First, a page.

In the previous installment of our blog series on indoor positioning, we explored how RFID Tags are finding traction in the indoor positioning space. This week, we will examine the potential for AR Indoor Positioning to receive mass adoption.
When Pokemon Go accrued 550 million installs and made $470 million in revenues in 2016, AR became a household name technology. The release of ARKit and ARCore significantly enhanced the ability for mobile app developers to create popular AR apps. However, since Pokemon Go’s explosive release, no application has brought AR technology to the forefront of the public conversation.
When it comes to indoor positioning technology, AR has major growth potential. GPS is the most prevalent technology navigation space, but it cannot provide accurate positioning within buildings. GPS can be accurate in large buildings such as airports, but it fails to locate floor number and more specifics. Where GPS fails, AR-based indoor positioning systems can flourish.
HOW DOES IT WORK?
AR indoor navigation consists of three modules: Mapping, Positioning, and Rendering.
Rendering: manages the design of the AR content as displayed to the user.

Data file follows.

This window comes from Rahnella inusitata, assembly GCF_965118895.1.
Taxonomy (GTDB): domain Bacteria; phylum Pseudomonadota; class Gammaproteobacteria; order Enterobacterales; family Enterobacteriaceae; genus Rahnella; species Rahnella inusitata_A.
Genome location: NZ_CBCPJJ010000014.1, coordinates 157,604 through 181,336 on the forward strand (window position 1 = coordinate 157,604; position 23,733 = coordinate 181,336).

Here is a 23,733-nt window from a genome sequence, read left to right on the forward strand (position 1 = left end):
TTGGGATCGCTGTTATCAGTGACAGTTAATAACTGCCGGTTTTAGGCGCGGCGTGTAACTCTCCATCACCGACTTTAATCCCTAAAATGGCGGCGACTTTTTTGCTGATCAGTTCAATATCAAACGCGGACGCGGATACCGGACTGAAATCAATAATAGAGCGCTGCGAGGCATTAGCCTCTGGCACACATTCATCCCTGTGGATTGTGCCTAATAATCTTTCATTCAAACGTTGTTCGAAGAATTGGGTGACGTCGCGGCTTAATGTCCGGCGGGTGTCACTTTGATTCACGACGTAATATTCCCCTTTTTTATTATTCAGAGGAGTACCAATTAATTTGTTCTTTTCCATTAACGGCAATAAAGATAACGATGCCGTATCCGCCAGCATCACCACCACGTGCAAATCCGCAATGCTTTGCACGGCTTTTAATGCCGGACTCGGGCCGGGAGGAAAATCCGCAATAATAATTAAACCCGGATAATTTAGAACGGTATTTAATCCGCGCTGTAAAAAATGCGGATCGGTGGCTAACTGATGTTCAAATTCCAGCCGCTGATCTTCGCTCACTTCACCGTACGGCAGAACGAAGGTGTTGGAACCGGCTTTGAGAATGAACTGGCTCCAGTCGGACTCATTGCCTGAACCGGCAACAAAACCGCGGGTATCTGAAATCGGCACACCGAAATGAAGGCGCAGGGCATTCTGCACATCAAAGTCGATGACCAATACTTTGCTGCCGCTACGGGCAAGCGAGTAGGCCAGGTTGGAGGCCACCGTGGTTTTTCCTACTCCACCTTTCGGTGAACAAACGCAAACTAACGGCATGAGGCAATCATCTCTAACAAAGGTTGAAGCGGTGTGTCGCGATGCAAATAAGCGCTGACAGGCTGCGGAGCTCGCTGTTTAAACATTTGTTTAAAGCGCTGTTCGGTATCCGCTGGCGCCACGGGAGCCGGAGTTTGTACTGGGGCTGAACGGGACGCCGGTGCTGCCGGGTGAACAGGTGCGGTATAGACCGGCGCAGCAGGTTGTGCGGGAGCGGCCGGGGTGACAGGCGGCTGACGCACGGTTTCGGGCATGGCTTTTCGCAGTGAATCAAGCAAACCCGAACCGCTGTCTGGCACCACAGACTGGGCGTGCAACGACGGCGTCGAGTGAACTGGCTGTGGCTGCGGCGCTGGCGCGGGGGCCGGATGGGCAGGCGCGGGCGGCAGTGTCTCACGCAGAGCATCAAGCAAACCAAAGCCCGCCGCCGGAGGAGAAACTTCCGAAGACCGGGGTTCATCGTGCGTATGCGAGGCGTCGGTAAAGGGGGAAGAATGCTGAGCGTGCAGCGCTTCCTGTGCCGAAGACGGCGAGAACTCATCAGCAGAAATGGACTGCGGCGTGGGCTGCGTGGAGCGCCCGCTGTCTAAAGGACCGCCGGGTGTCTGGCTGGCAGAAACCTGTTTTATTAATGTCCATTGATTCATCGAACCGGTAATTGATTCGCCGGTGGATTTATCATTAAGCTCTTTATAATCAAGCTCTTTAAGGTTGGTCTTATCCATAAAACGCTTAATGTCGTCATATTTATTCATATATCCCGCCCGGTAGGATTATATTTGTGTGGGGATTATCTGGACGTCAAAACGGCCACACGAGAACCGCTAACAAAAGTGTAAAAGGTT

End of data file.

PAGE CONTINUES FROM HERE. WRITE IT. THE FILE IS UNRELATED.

Positioning: is the most complex module. There’s no accurate way of using the technology available within the device to determine the precise location of users indoors, including the exact floor.
AR-based indoor positioning solves that problem by using Visual Markers, or AR Markers, to establish the users’ position. Visual markers are recognized by Apple’s ARKit, Google’s ARCore, and other AR SDKs. When the user scans that marker, it can identify exactly where the user is and provide them with a navigation interface. The further the user is from the last visual marker, the less accurate their location information becomes. In order to maintain accuracy, developers recommend placing visual markers every 50 meters.
Whereas beacon-based indoor positioning technologies can become expensive quickly, running $10-20 per beacon with a working range of around 10-100 meters of accuracy, AR visual markers are the more precise and cost-effective solution with an accuracy threshold down to within millimeters.
Performance can decline when more markers have been into an AR-based VPS because all markers must be checked to find a match. If the application is set up for a small building where 10-20 markers are required, it is not an issue. If it’s a chain of supermarkets requiring thousands of visual markers across a city, it becomes more challenging.
Luckily, GPS can help determine the building where the user is located, limiting the number of visual markers the application will ping. Innovators in the AR-based indoor positioning space are using hybrid approaches like this to maximize precision and scale of AR positioning technologies.
AR-based indoor navigation has had few cases and requires further technical development before it can roll out on a large scale, but all technological evidence indicates that it will be one of the major indoor positioning technologies of the future.
This entry concludes our blog series on Indoor Positioning, we hope you enjoyed and learned from it! In case you missed it, check out our past entries: